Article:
image9. How Many Staffed Editorial Cartoonist Positions Will There Be Ten Years From Now?
After a few years where it seemed like there would be a profession-wide digging-in to help counter the slow decline of staffed editorial cartoonists, those same elements seem caught flat-footed by the freefall in those jobs driven by the collapsing newspaper industry. Suddenly, a general insistence that cartoonists are popular and that newspapers that dump them are stupid doesn't seem to be enough to stem the tidal wave of firings. Could there be fewer than 20 such cartoonists with those kinds of jobs when the newspaper industry shifts into a new role – if they're able to make it through the transition period? While some cartoonists seem more likely to keep their positions than others, there isn't a single individual firing that would shock the majority of observers.

image10. What Is The Big Picture Future Of Translated Manga?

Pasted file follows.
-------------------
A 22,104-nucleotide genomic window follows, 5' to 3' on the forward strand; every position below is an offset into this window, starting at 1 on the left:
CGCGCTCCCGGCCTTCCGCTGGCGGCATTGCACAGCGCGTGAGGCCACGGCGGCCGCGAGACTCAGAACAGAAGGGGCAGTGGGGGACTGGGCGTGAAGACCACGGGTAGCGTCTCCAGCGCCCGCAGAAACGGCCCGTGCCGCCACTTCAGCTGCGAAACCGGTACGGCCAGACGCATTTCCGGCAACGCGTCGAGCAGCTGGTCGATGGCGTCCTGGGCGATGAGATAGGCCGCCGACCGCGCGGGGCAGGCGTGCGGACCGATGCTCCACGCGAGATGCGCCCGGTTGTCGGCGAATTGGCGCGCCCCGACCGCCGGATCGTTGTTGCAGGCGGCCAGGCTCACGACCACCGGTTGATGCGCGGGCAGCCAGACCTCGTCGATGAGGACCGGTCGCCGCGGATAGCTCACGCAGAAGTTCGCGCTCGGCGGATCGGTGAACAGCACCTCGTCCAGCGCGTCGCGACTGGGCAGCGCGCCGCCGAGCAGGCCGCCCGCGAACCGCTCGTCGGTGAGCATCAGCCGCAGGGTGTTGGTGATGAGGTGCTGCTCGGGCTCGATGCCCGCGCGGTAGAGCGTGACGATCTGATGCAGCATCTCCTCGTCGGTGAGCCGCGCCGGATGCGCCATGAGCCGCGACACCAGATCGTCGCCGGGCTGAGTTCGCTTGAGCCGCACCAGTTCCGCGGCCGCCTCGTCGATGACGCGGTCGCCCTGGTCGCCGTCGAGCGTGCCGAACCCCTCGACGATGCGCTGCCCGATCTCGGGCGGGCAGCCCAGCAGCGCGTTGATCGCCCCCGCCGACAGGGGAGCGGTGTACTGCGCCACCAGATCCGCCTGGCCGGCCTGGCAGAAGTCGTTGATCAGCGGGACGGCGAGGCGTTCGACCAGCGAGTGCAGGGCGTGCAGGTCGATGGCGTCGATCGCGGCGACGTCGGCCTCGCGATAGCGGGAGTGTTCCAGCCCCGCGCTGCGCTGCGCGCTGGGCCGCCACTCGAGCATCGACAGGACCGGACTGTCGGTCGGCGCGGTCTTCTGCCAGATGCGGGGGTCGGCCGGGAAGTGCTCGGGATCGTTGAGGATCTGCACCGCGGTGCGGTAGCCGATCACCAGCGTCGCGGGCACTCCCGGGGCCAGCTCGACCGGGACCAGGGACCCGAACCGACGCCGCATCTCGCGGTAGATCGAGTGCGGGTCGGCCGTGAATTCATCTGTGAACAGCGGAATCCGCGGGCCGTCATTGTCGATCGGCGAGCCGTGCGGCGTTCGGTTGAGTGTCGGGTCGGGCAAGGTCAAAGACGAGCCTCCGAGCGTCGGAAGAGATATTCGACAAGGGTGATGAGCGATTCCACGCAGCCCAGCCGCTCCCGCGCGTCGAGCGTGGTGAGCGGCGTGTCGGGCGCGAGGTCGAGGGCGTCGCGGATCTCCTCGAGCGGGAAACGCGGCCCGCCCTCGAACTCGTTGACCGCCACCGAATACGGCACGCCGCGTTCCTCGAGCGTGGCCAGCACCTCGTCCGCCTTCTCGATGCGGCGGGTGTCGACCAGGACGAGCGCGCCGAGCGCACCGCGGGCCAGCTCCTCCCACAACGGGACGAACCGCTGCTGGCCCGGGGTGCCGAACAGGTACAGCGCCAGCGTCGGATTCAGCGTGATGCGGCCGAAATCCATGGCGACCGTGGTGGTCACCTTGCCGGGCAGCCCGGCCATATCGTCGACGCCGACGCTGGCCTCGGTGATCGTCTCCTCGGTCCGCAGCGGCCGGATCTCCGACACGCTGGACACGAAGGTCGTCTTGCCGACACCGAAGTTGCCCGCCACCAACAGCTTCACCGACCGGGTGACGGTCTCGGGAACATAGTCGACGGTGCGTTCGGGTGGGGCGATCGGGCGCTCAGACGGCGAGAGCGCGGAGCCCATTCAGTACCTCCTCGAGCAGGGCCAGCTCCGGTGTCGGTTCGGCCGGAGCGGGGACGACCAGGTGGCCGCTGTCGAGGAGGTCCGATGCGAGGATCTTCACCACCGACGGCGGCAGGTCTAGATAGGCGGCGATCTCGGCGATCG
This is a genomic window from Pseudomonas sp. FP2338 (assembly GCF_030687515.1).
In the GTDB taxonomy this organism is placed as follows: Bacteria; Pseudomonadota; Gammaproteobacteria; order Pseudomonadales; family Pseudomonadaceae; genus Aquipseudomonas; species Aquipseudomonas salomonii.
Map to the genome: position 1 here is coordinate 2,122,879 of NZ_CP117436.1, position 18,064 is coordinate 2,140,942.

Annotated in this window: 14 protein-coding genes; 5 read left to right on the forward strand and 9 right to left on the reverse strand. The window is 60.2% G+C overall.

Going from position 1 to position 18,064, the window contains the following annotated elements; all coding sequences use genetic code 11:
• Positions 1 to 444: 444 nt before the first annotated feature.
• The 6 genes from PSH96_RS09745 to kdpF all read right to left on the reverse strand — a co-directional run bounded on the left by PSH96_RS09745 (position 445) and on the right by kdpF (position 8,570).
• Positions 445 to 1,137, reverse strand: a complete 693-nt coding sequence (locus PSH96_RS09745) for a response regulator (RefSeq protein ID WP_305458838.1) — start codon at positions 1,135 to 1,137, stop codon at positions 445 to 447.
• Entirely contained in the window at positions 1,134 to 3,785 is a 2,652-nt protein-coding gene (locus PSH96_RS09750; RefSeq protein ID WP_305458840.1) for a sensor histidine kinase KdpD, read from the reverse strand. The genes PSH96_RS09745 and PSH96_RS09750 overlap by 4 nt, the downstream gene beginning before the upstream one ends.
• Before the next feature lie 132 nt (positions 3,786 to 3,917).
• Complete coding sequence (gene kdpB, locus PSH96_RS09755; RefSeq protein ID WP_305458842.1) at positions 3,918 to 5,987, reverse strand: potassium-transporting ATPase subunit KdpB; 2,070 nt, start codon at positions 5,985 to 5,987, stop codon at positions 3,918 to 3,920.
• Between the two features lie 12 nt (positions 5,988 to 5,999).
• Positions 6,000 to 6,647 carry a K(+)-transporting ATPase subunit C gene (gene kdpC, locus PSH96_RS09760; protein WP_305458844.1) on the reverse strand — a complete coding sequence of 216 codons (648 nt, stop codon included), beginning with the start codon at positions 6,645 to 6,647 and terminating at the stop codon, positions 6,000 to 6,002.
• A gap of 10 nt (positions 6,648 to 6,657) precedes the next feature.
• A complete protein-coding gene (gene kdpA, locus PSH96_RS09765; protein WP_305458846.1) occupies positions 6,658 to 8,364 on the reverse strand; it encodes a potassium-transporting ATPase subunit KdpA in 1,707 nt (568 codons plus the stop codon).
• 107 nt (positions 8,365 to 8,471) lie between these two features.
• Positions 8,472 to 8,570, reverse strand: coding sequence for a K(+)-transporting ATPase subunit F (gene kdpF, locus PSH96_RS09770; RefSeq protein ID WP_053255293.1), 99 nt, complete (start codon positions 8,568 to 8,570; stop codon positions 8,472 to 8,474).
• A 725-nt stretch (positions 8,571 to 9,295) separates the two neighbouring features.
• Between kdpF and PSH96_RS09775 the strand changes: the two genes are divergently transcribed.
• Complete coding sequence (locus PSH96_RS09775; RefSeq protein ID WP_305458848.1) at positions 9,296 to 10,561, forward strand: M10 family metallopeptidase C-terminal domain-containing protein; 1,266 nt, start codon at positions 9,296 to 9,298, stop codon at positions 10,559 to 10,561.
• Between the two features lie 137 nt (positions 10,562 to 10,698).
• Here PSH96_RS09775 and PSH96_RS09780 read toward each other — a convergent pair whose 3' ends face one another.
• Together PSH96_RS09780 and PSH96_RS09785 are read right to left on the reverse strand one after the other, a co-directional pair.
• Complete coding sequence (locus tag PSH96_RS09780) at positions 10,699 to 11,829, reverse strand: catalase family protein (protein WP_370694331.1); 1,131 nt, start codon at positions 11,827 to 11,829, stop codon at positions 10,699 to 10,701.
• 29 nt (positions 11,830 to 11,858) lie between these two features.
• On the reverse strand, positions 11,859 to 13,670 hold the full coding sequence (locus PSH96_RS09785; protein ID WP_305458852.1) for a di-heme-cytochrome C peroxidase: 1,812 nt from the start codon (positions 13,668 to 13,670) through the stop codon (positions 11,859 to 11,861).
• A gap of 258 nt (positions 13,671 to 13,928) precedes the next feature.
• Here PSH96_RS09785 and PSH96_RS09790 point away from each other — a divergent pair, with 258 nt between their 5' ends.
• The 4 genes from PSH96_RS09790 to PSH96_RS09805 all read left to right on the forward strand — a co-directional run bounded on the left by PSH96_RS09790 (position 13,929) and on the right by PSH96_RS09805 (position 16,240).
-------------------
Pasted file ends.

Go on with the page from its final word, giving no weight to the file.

I haven't seen anyone describe in even general terms a future for translated manga beyond some folks making assurances it will continue and be really, really successful and other people writing semi-snotty articles and message board posts that the opportunity for traction from bigger licenses seems to be on the wane. I'd love to see someone address the future for this kind of publishing in more direct fashion that didn't seem like a snow job, and be allowed to do so without people proclaiming that this means they hate those kinds of comics or that they'll eventually be shown up for betting against that field. I mean, I assume the future is at least different from the present, right?